25 January 2022
by Andrea Gaini

Enhancing hearing without power

An electrically conductive membrane is being deployed to simulate cochlear hairs by converting sound waves into electrical pulses.

hearing aid
© Africa Studio/Shutterstock

This could tackle hearing loss without the need for external power sources, say researchers at the Huazhong University of Science and Technology, China.

They claim the device can harvest the subtle vibration around the environment and convert the mechanical energy into electrical energy by coupling the piezo-triboelectric effect and electrostatic induction phenomenon. The device could be used for artificial cochlea and speech interactions.

The academics explain that current acoustic harvest devices are generally limited by weaknesses, such as relatively low output power density, high structure complexity and impracticable maintenance, which can be improved to a certain extent by using resonant cavities. Effective volume and portability are also restrained. In addition, they claim that these devices generally only perform well at the resonant frequency whose regulation can barely be achieved, which extensively obstructs further application.

Jiaqi Zheng, Doctoral Student at the University, explains that ‘implanting flexible sound-driven piezo-triboelectric nanogenerators (sound-driven PTNGs) as acoustic sensors to substitute the damaged hair cells of the human cochlea and provide an electrical response of the artificial auditory system’ could be a possible solution.

Zheng says, ‘The original structure of their sensing membranes was obtained by introducing dispersed barium titanate (BaTiO3) nanoparticles as the cores into porous poly(vinylidenefluoride-co-trifluoroethylene) (PVDF-TrFE) shells. The PVDF-TrFE and BaTiO3 are two kinds of widely used piezoelectric materials, which can enhance the performance of harvesting subtle mechanical vibrations into electricity.’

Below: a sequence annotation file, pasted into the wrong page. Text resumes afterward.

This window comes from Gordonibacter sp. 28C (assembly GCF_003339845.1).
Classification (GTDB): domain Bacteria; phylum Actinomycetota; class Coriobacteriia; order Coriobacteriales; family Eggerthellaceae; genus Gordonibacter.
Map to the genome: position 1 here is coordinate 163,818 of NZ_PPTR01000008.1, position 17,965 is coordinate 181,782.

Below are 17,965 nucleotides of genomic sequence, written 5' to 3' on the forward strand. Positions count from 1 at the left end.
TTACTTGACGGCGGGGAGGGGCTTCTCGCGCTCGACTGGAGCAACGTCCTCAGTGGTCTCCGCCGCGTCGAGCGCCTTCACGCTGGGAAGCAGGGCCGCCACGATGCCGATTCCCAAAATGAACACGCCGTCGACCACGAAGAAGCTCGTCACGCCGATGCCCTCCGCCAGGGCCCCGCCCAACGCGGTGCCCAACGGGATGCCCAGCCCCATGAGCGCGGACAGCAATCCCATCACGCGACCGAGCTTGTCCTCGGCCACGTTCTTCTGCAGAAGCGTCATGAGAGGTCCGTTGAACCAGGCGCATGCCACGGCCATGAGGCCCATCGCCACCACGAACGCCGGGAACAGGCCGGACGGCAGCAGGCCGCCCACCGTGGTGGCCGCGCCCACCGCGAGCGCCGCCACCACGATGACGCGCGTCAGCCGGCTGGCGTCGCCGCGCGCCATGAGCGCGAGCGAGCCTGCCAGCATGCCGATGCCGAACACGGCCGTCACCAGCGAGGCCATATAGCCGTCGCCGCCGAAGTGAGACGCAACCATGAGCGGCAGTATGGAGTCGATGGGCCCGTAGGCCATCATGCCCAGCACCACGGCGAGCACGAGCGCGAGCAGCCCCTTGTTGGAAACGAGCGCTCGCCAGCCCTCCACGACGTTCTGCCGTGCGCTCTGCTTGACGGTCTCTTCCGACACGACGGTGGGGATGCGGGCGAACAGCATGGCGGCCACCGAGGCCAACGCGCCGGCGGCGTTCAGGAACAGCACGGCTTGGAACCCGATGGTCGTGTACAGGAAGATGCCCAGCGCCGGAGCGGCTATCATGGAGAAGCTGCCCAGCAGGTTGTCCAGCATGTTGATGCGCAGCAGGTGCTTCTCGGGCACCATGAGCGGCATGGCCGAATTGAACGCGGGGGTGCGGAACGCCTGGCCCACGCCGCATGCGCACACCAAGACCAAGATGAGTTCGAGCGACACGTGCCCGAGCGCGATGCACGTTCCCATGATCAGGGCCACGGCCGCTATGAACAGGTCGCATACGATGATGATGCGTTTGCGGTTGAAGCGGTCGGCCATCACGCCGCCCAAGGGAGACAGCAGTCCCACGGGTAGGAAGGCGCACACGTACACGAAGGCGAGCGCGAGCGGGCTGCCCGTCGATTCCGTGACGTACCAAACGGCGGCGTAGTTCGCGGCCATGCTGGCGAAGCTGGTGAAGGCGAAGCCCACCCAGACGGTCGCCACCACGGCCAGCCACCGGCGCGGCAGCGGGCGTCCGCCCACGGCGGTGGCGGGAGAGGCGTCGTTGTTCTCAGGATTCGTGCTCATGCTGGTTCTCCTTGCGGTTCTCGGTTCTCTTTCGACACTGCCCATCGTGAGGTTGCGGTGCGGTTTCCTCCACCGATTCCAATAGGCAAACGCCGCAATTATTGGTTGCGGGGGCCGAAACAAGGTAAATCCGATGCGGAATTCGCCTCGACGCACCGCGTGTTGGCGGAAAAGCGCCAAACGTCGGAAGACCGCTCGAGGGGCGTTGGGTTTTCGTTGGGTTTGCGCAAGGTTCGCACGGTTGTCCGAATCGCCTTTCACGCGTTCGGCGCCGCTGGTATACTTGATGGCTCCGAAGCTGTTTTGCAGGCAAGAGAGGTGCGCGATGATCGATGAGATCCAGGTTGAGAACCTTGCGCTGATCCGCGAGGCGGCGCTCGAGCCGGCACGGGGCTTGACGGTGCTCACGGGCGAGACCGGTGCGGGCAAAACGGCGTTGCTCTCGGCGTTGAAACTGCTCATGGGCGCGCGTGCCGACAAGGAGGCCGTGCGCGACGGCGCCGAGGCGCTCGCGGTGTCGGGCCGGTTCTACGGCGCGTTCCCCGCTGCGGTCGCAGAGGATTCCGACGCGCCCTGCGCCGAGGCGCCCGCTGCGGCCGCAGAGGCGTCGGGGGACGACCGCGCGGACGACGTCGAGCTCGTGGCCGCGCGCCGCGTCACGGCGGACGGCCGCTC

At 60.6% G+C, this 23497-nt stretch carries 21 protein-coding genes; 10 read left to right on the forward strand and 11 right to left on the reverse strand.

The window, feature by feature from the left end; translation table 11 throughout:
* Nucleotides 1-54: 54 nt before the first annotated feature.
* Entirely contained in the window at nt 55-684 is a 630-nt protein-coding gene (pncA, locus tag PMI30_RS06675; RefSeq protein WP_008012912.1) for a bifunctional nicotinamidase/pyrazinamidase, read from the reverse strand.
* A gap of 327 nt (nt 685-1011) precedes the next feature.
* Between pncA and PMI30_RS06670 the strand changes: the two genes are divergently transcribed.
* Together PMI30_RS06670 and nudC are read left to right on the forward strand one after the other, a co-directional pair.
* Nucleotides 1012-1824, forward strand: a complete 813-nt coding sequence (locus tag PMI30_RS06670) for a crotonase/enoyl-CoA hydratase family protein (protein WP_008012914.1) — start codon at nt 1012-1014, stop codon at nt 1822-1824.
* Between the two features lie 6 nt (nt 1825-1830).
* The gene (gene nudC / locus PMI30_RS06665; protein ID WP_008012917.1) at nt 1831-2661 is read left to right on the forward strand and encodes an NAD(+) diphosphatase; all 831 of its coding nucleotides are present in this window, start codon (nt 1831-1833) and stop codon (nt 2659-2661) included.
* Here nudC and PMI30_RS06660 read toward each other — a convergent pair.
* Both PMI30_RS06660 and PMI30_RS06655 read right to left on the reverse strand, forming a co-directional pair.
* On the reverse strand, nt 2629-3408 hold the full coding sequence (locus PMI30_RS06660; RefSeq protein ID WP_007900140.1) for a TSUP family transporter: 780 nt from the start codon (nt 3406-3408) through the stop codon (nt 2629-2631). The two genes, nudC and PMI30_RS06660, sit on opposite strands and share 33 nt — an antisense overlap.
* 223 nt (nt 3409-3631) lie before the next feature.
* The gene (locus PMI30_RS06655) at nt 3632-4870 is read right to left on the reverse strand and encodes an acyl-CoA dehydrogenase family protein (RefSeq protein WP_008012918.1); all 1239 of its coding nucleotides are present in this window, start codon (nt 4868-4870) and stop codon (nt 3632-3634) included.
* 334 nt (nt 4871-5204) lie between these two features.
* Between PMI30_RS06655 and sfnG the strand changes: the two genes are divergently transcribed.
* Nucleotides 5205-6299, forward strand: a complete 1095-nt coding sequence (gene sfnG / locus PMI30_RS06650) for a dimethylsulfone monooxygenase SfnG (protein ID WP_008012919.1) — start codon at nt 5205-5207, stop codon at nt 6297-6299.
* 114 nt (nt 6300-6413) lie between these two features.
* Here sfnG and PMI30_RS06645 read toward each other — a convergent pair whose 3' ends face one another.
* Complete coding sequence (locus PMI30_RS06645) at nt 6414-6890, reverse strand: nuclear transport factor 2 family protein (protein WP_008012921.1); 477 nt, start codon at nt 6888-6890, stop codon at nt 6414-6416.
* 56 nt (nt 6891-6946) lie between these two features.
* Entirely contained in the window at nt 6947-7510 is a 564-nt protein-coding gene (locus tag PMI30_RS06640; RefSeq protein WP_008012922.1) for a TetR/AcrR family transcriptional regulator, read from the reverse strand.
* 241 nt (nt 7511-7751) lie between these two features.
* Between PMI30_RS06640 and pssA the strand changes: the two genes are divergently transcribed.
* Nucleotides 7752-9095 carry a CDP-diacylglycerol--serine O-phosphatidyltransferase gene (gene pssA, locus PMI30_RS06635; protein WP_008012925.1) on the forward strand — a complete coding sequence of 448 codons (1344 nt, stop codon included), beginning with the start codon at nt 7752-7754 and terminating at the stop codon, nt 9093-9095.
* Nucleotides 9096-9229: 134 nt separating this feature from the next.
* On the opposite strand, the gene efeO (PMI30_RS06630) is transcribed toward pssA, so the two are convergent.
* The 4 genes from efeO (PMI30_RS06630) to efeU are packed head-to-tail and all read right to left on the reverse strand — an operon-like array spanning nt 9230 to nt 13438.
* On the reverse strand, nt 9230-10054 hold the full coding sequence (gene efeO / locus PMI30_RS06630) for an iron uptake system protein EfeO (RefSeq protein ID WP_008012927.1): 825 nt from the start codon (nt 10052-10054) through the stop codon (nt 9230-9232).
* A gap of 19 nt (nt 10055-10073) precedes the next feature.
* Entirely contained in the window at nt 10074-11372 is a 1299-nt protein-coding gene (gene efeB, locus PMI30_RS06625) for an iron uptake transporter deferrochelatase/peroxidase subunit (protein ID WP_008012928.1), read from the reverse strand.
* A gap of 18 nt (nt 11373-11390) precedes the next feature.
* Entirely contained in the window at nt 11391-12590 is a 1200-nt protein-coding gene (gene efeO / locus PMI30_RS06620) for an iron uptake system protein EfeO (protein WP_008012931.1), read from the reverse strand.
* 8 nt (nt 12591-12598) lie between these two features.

Zheng explains that the BaTiO3@SiO2 composite powder and PVDF-TrFE are uniformly dispersed in N, N-dimethylformamide and then dried from the stable solution by rotary evaporation.

Next, scientists remove the silicon dioxide shells with an alkaline solution. This step leaves behind a sponge-like membrane with spaces around the nanoparticles, allowing them to jostle around when hit by sound waves.

The output voltage is measured using a PCI eXtensions for Instrumentation (PXI) system, and the current and transferred charge quantity are recorded using an electrometer.

Zheng says, ‘The acoustic harvest principle that BaTiO3 nanocores bounce against porous PVDF-TrFE microshells and generate piezo-triboelectric potential is revealed by numerical modelling. In addition, the effect of the amount of added BaTiO3@SiO2 composite nanospheres, pore diameter, sensing membrane thickness, acoustic frequency, and sound intensity on the electrical properties of BaTiO3/PVDF-TrFE core−shell membranes is profoundly investigated and explained.’

Zheng continues, ‘By integrating piezoelectric ceramic particles with porous piezoelectric polymers into sound-driven PTNG devices, we greatly enhanced the short-circuit current density to 9.22mA/m2 and the open-circuit voltage to 15.24V under the measurement conditions of 170Hz, 120dB without a resonant cavity’ – frequencies that are within the range of most adult’s voices.

Finally, the researchers implanted the device inside a model ear and played a music file. They recorded the electrical output and converted it into a new audio file, which displays a strong similarity to the original version. The researchers say their self-powered device is sensitive to the wide acoustic range needed to hear most sounds and voices.

Zheng describes how fabrication contains steps of thermoforming, soaking in the alkali liquor and drying, which are large-scale processing methods.

‘Therefore, the technology is absolutely scalable. However, the scale of sealing and appliance remains unknown.’ The team is now looking to communicate with healthcare companies.


Andrea Gaini